I work in the business of dealing with customer questions on Microsoft 365 all the time (disclosure), either directly or indirectly. This is part of a series of posts where I share them if they can be of help to others. Where I can of course and naturally, not just the questions but the answers too. All questions and answers strive to respect both sides sensitivities (parts will have been redacted and/or anonymised) and the main topic is covered in each post title.

Question:

The customer is just about to launch Microsoft 365 so the decision has already been made about buying and using it. The question was more in relation to a kick off session to all staff in which I was asked to present in 10 minutes what M365 is and why it will add value to the organisation. I’ve also been asked this by others so I thought this would be a good exercise in any event.

Answer:

I’ve started my thinking on how to address this with a DanelDoodle, always a good way for me to narrow my thinking and generally sense make. As you can imagine, 10 minutes in which to explain M365, a platform so vast in capability, is not an easy task. Maybe impossible. But it is a good exercise. And on this point, this is just an exercise. This is not a definitive answer and will likely change as I prepare for my session and use this to gather feedback. Some explainers below the doodle.

Click to enlarge
  1. I started with a brief explanation in the first two blocks on the nature of Microsoft 365 in relation to the commonly held understanding that it is the Office suite you buy upgrades for every few years. It’s much more than just a set of document tools like Word, PowerPoint, etc. It also goes beyond a new name and business model. So the first block tries to explain that it is a subscription service and you get continues updates and innovation as a result. It also covers many other tools covered in the second block, more on all of them here: Microsoft 365 | Secure, Integrated Office 365 Apps + Teams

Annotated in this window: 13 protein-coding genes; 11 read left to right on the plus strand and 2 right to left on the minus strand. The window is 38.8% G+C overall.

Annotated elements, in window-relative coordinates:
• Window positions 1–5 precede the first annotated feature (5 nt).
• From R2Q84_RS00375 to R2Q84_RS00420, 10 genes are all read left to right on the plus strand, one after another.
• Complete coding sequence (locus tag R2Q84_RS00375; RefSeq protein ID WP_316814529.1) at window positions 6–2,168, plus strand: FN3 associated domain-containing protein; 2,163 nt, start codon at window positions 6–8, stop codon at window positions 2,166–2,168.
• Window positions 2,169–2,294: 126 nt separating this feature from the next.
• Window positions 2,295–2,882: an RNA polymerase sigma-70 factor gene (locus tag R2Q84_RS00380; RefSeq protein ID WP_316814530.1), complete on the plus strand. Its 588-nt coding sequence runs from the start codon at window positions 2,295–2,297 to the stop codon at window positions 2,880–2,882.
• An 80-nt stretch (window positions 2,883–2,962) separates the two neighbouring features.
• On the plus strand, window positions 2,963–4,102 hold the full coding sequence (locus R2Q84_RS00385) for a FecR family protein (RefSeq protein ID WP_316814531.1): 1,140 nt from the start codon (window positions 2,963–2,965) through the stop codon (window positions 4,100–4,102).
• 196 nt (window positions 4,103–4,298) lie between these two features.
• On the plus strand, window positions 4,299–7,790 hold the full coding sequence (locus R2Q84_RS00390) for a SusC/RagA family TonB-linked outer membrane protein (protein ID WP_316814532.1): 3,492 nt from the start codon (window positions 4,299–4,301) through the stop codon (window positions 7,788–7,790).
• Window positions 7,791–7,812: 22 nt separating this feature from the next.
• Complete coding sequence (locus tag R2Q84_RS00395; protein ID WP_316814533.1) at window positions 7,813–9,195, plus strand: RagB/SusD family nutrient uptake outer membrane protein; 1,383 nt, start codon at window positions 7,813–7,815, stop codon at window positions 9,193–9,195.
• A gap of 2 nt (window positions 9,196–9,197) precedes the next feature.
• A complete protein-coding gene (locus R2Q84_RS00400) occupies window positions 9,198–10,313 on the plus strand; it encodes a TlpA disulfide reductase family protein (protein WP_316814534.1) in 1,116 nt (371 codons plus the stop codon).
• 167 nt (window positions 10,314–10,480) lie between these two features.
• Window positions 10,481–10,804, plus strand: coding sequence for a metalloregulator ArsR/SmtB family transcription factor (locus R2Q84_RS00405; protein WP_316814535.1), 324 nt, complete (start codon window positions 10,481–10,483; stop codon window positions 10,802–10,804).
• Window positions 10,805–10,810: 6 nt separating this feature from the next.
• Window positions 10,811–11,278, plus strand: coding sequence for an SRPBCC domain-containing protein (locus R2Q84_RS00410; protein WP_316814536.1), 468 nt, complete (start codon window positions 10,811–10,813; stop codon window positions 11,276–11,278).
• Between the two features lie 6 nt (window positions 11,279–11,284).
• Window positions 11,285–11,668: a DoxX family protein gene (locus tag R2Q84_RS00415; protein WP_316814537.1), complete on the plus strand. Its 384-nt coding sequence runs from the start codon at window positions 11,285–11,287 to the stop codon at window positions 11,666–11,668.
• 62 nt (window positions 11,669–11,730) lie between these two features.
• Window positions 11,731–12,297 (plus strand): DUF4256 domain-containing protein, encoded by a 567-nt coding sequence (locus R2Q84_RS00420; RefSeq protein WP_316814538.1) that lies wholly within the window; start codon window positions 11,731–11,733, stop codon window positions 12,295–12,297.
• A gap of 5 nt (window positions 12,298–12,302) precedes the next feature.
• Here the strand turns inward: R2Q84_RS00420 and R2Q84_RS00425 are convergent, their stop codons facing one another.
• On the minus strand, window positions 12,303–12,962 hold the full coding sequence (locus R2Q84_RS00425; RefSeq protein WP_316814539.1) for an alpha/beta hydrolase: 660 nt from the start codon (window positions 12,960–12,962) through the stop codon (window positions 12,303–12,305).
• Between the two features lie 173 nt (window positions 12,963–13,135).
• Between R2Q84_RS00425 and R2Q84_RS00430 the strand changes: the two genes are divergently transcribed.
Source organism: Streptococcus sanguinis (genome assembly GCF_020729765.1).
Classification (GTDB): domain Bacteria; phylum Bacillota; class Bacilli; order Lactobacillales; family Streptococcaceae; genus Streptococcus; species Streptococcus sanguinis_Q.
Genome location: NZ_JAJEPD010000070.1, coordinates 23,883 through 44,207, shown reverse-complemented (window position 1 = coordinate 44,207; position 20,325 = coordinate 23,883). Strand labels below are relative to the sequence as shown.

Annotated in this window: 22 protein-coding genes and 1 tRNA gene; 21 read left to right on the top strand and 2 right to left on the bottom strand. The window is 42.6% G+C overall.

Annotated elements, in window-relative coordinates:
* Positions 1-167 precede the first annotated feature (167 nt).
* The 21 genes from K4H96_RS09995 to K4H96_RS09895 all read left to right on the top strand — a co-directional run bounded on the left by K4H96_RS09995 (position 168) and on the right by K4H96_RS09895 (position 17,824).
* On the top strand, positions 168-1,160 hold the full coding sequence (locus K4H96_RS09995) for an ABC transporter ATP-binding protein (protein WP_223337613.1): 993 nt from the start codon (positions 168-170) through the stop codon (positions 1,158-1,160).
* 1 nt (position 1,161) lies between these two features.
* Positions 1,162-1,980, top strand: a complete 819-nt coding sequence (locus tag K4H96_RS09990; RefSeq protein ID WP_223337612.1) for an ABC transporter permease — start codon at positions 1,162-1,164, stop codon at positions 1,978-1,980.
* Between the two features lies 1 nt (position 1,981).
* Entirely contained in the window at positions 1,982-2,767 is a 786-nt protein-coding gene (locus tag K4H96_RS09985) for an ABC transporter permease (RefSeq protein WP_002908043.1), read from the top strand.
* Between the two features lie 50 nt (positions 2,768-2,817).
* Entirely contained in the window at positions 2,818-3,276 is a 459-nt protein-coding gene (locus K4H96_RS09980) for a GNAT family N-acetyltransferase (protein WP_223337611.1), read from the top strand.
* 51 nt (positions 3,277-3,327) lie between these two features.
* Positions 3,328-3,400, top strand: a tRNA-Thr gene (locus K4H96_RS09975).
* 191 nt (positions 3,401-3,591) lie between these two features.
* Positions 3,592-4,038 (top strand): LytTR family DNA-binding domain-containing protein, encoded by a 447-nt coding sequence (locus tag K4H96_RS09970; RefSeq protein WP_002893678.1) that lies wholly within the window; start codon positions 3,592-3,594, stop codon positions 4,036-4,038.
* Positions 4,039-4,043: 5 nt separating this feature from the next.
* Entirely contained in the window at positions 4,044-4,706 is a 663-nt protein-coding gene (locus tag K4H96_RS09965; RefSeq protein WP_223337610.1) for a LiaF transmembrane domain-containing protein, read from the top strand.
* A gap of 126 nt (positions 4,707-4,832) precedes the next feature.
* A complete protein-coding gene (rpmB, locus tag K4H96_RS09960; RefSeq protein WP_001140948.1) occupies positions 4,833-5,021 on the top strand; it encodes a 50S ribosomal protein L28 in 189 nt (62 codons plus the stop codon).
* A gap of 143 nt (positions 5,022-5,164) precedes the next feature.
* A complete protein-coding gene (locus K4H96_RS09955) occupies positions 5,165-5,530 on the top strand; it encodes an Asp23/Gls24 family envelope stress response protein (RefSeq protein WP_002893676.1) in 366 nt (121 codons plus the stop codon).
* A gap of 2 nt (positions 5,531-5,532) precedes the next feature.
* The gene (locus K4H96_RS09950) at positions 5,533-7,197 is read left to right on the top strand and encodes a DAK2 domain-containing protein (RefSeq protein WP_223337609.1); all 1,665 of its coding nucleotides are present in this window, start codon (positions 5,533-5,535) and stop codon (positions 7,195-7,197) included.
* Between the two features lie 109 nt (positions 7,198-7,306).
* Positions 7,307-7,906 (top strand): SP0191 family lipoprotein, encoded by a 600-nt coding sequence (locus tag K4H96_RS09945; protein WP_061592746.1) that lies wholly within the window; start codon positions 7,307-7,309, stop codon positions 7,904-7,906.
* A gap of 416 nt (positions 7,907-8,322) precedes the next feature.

2. I then wanted to cover the concept of the Microsoft Graph which is really important. This is pretty challenging, not sure I’ve done that quite yet. More on that here: Overview of Microsoft Graph – Microsoft Graph | Microsoft Docs
  3. I then tried to choose an area that M365 covers really well which is documents and processes. I chose some examples for each of these that showcase the two main functions. There are so many to choose from this is really difficult. I chose these because I think they capture the essence of innovative new features really well. Here is a little more on each:
    1. Analyze Data in Excel (microsoft.com)
    2. Create professional slide layouts with PowerPoint Designer (microsoft.com)
    3. Microsoft Editor checks grammar and more in documents, mail, and the web
    4. Microsoft Lists | Microsoft 365
  4. The last block covers Microsoft Teams which has become the de facto “front end for collaboration” incorporating so many other tools and components of M365. This article covers the concept I am trying to explain really well: Stay in the flow of work with new collaborative apps for Microsoft Teams – Microsoft 365 Blog
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Microsoft 365 customer questions – Service BOTs in Teams